Francis Bacon: Humanist artist who believed life “is meaningless” (Part 1)

Francis Bacon: Humanist artist who believed life “is meaningless” (Part 1)

John Whitehead in an article noted:

Bacon, however, clearly expressed his atheistic pessimism: “Man now realizes that he is an accident, that he is a completely futile being, that he has to play out the game without purpose, other than of his own choosing.” On another occasion, he remarked: “We are born and we die and there’s nothing else. We’re just part of animal life.”

Thus, Bacon, in terms of humanity and the supernatural, reached not only a position of unbelief but of despair. His paintings express modern humanity’s condition: dehumanized man dispossessed of any durable paradise.


I first read about Francis Bacon in a book written by Francis Schaeffer. I was interested in looking into his art. His art really shows where modern man has come to the place of desperation since modern man has embraced the closed system that does not include God. What is left for man but what time and chance can bring. Bacon admitted that he was very depressed about man’s future and it comes out in his paintings.

I wish he would have read the work of Francis Schaeffer. I have posted links to Schaeffer’s works below.

Photograph of Bacon taken by John Deakin for Vogue, 1962

Francis Bacon was a modern painter.

August 1, 2009 • Volume 23, Number 10


Francis Bacon: The darker side of art

By Jenna Smith  |  ChristianWeek Columnist

Francis Bacon’s Painting 1946

This summer, the Metropolitain Museum of Art is hosting the first major Francis Bacon exhibition it has known in twenty years. “Francis Bacon: A Centenary Retrospective” celebrates the 100th anniversary of the artist’s birth. The British painter had the rare luxury of becoming rich and famous in his own lifetime. By his death in 1992, his paintings were already selling for millions, and their value has only risen since.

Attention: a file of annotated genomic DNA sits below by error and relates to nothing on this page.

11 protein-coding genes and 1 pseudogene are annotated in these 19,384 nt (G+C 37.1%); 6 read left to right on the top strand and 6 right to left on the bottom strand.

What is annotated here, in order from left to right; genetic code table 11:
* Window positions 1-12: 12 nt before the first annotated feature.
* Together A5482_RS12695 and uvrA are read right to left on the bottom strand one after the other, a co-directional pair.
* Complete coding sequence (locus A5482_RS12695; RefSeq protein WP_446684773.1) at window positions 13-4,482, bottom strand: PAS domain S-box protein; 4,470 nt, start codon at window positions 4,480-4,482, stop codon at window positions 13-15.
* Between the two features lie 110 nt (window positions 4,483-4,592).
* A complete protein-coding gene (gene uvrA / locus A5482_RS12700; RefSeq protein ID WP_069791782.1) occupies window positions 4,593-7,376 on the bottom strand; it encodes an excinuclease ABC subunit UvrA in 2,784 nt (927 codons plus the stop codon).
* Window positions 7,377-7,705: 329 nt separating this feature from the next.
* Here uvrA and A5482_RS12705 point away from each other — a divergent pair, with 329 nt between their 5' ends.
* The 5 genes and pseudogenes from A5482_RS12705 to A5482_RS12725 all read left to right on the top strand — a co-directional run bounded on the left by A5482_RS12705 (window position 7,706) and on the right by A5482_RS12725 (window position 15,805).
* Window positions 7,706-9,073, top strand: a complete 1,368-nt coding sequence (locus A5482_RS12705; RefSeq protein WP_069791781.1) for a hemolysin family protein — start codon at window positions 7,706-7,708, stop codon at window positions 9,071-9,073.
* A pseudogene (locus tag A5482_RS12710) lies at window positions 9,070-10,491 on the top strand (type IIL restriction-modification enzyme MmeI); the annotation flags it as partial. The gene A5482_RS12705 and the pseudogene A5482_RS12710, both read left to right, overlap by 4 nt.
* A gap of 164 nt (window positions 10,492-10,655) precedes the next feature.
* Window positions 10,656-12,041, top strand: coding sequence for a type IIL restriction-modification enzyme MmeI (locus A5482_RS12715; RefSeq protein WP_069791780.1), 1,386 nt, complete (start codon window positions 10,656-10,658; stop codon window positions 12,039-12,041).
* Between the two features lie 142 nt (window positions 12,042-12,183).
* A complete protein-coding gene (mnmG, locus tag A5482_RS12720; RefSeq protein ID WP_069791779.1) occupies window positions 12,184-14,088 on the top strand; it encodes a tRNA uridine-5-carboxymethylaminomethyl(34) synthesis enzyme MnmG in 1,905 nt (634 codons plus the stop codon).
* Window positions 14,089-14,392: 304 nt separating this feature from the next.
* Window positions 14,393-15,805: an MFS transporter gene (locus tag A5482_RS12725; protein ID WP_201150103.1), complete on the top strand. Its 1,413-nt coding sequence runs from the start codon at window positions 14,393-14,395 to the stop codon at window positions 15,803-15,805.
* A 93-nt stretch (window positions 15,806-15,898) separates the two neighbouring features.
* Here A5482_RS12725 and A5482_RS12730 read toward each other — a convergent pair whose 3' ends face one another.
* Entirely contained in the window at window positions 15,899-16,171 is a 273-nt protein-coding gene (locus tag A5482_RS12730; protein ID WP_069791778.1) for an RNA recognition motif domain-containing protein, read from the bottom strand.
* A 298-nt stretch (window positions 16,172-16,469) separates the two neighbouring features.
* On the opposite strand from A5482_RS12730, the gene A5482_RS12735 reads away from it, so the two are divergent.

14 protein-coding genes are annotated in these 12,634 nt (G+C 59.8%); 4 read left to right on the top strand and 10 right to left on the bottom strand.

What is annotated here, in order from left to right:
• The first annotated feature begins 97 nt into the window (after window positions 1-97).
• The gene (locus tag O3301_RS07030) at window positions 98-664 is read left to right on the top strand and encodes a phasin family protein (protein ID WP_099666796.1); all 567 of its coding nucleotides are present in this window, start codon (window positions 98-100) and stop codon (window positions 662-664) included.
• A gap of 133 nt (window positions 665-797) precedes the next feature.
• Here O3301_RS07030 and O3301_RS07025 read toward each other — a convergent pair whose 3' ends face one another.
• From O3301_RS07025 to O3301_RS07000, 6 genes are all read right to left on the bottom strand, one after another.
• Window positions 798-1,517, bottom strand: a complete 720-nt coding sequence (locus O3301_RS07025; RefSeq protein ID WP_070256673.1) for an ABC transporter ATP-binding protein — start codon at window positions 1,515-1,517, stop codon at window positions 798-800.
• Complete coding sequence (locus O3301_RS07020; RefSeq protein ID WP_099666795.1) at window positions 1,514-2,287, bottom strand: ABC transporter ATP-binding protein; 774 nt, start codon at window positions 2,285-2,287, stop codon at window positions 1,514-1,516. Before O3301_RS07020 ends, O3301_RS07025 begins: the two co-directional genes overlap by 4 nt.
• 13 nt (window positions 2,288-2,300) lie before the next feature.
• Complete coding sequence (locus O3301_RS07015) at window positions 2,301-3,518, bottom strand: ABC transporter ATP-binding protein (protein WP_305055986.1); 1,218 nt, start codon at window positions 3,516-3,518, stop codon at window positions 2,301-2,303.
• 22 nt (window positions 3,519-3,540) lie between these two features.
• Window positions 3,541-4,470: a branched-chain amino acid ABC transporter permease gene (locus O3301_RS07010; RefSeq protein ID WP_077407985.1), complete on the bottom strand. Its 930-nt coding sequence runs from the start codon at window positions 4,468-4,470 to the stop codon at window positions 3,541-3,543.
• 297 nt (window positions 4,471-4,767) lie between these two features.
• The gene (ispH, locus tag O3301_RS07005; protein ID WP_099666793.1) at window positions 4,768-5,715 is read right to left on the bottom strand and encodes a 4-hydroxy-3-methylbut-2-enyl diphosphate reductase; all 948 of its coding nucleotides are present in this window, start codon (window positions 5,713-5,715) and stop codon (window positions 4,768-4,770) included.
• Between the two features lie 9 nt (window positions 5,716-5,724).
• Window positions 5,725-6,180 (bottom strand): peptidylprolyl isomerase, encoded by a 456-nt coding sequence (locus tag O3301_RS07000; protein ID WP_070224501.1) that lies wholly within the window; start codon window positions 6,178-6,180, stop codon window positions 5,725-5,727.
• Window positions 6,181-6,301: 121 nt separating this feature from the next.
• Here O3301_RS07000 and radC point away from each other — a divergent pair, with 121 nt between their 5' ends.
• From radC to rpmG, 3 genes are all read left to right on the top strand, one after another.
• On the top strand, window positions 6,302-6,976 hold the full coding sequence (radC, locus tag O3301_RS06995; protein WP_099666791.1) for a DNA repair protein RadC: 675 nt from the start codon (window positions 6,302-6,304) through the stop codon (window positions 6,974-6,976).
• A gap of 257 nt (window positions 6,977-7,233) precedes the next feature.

Bacon is a celebrated and controversial figure in the art world, or any world at that. One New York Times critic wrote, “If paintings could speak, Bacon’s would shriek.” Those who shudder in the presence his works are justified in doing so. The harshness of his critique of humanity is surpassed only by the grotesque nature of his images. Open bleeding flesh, exposed bones and carcasses fill the canvas. His faces and figures are often distorted, made to look broken or mutilated. The violence in his art is palpable. In a televised interview with Charlie Rose, Thomas Campbell, director of the Met, said “These are paintings that are created to evoke a reaction. Their subject matter is disturbing, unpleasant even revolting. But the surface of his paintings is also so engaging… you’re compelled to look.”

Critics, art historians and philosophers alike have offered up explanations as to Bacon’s view on life. He was abused as a child, a lifelong alcoholic who died of sclerosis of the liver, and he reached his prime as a painter during the last years of World War II.